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By Kevin Damaskie In the often devastating war waged over undeveloped wetland and valley bottom in Whistler, local environmentalists just won a battle.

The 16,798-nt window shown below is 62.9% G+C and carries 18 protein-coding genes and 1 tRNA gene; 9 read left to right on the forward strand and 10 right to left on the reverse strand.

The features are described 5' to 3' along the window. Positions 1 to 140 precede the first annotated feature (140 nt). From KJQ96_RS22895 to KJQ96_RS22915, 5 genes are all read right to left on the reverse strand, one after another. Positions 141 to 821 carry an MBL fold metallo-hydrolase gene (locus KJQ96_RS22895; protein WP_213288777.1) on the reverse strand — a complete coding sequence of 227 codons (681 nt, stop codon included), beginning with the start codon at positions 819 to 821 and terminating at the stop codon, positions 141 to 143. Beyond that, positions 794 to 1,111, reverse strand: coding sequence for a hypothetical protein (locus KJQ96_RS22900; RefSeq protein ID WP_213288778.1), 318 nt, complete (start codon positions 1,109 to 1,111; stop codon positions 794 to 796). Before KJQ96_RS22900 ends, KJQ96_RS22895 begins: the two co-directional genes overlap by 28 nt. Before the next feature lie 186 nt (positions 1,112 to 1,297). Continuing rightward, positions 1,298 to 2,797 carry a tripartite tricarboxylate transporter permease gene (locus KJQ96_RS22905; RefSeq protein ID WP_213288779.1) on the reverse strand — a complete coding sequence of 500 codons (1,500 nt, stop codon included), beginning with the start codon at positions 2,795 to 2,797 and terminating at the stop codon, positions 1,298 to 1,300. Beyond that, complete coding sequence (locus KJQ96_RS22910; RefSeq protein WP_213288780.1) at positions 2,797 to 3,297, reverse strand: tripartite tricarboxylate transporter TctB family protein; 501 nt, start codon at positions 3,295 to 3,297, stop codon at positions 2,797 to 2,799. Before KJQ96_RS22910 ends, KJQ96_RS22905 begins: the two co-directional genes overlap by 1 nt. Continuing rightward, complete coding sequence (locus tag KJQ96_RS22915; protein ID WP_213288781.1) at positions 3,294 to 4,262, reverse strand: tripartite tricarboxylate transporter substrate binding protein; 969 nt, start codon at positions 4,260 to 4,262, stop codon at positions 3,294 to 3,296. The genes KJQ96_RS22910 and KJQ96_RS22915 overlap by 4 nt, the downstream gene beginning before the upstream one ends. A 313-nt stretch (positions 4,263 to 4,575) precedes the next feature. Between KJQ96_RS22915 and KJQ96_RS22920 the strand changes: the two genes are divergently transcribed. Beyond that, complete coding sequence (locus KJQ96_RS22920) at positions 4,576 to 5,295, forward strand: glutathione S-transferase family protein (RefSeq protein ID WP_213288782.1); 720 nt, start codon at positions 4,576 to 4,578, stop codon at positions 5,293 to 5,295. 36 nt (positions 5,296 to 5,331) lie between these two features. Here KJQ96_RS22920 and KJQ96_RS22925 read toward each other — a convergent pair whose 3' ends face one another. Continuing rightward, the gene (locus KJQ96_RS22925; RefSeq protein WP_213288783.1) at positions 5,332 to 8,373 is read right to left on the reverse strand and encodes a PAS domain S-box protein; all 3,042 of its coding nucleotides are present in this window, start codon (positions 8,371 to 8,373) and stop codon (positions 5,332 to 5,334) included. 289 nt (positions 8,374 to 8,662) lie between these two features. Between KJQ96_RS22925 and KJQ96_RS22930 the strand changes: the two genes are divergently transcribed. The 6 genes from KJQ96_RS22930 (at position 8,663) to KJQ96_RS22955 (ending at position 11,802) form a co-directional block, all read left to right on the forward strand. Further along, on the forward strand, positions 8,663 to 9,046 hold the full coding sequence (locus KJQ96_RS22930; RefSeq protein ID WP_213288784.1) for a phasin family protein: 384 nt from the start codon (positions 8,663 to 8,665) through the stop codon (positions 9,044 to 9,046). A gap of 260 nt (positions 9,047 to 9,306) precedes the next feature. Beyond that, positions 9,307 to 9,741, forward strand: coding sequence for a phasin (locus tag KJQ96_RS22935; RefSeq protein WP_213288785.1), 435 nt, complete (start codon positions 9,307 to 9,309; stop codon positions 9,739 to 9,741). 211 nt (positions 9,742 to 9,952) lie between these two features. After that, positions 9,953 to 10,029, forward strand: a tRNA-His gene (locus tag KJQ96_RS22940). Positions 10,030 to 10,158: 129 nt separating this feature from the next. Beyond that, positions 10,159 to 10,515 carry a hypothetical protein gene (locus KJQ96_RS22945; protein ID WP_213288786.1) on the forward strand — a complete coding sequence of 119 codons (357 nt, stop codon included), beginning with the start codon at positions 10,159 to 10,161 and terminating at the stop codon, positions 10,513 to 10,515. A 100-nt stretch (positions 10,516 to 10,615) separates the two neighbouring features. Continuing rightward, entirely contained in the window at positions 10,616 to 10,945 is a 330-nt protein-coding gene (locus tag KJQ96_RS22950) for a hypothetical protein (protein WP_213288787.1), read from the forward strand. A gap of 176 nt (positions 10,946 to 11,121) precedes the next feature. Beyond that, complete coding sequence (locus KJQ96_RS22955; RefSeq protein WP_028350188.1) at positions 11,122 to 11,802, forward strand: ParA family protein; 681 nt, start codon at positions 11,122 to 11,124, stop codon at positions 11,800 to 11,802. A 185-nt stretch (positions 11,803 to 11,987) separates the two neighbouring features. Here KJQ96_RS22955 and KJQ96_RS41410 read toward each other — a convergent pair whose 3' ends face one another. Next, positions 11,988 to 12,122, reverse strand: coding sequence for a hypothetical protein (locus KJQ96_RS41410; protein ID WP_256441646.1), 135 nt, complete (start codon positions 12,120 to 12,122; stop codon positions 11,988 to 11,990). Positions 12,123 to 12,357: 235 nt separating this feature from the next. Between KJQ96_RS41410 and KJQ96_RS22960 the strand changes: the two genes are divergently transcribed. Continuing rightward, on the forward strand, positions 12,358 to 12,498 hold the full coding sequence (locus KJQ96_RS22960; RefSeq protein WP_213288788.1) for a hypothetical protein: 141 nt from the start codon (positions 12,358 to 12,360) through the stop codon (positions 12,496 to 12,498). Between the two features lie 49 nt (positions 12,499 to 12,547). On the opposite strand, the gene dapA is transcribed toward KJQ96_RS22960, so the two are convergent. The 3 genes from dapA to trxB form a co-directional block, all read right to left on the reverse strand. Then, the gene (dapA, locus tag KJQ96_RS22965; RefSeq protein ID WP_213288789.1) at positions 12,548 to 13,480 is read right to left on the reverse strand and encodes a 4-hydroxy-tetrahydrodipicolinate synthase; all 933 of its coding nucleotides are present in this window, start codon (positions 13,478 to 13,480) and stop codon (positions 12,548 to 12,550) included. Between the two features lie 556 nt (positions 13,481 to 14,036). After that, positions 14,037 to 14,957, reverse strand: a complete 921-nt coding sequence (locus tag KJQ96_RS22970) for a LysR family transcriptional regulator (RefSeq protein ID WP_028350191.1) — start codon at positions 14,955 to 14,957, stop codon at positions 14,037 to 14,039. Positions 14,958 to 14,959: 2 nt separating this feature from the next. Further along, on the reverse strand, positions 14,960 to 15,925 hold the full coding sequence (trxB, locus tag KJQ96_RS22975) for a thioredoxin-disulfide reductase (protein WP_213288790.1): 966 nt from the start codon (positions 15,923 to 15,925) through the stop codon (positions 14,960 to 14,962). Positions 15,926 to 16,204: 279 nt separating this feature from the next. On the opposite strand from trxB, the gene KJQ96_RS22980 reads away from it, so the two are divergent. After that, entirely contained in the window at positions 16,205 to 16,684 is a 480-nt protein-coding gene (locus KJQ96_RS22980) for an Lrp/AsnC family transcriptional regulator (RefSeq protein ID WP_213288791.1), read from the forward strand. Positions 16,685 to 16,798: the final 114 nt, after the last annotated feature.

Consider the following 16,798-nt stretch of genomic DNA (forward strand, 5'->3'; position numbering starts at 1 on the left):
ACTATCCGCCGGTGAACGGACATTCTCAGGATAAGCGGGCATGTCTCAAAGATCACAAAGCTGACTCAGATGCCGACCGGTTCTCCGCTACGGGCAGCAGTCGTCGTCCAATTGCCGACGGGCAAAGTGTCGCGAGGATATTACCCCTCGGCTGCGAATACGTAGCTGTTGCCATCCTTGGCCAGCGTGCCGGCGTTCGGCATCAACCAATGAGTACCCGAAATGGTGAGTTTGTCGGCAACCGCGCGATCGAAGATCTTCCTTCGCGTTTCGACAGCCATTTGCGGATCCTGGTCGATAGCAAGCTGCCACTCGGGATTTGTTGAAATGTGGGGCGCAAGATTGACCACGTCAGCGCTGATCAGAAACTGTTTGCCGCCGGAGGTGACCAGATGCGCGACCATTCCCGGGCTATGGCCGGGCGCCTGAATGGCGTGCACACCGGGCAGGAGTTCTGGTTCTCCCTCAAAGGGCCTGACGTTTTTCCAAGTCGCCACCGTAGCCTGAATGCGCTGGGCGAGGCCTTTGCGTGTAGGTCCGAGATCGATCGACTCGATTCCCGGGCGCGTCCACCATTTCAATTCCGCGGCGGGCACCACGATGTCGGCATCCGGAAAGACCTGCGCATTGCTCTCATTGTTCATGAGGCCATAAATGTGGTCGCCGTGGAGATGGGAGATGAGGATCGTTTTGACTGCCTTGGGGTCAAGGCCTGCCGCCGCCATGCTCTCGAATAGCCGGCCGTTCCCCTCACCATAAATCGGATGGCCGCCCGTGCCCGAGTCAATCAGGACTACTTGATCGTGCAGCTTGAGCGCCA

By Kevin Damaskie In the often devastating war waged over undeveloped wetland and valley bottom in Whistler, local environmentalists just won a battle. When Whistler council sent the proposal to swap a national freestyle training centre in exchange for some undeveloped land down the river of broken dreams on Monday, Ken Melamed, president of the Association of Whistler Area Residents for the Environment, had a chance to celebrate. Walking down the private roads in Adventures West on the way through the proposed development lands, Melamed took the time to say although the battle may be over, the war will never end until Whistler's remaining wetland is preserved. "What we have here is a very narrow valley with an international reputation and intense pressure to develop what remains, and there's not a lot of valley bottom remaining," Melamed says. The valley bottom sought by the Norwood Group was property between Adventures West and Alta Lake Resort, near the River of Golden Dreams and Alta Lake. Norwood thought the land would be nice as 22 single-family lots, while Melamed and other AWARE members thought the land was nice the way it is. Melamed says the land in question is the largest remaining wildlife corridor running east and west in the Whistler Valley. Since arriving in Whistler in 1976, the stonemason and ski patroller has watched local wetlands become tennis courts, parking lots, condos and golf courses — but not this one. He says conflict is hard to avoid because there are people who love Whistler for what it is and others who love Whistler for what it's worth. Melamed says although it would be difficult to say the freestyle proposal was quashed because of the negative environmental impacts, it is fair to say Whistler's environmental community was the most vocal opposition to the plan. "I think this went down because the process of the Official Community Plan was not followed," Melamed says. "It's a victory for the wetlands, but politics killed it." Melamed says he isn't a died in the wool tree hugger, he just seems to be a guy who gives a damn about the environment where he lives. But being an environmentalist in a resort town where development is a big part of the local picture is tough. Melamed campaigned tirelessly against the development of the Green Lakes, now Nicklaus North, Golf Course. Although that battle was lost, many of the problems Melamed pointed out about the plan came to fruition, as the municipality had to stop construction on the project due to environmental problems. "You can't beat people over the head with an issue, but you can hope they learn from experience," he says. "So many people's livelihoods are tied to development and the success of the resort that they won't take a stand." Although the OCP sets guidelines for the future development of Whistler, Melamed says the letter as well as the philosophy of the plan has to be followed in order to preserve what wetland remains. "All of these developments are pitting neighbour against neighbour," he says. "You read the OCP and you would think it would be impossible to develop in an environmentally sensitive area, and then you get this extraordinary circumstances in the opinion of council and everything goes out the window." He says if council is going to use the extraordinary circumstances clause to look at developments that will push the bed unit ceiling beyond the 53,000 limit they are going to "open the floodgates to more and more dubious developments." And if anyone proposes to develop any more wetland, Melamed says AWARE will be just as vocal. "We have to stop, there's not enough wetland left to develop any more," he says. "As long as they are getting proposals on those lands to develop anything, we will be there opposing for the same reasons that exist today."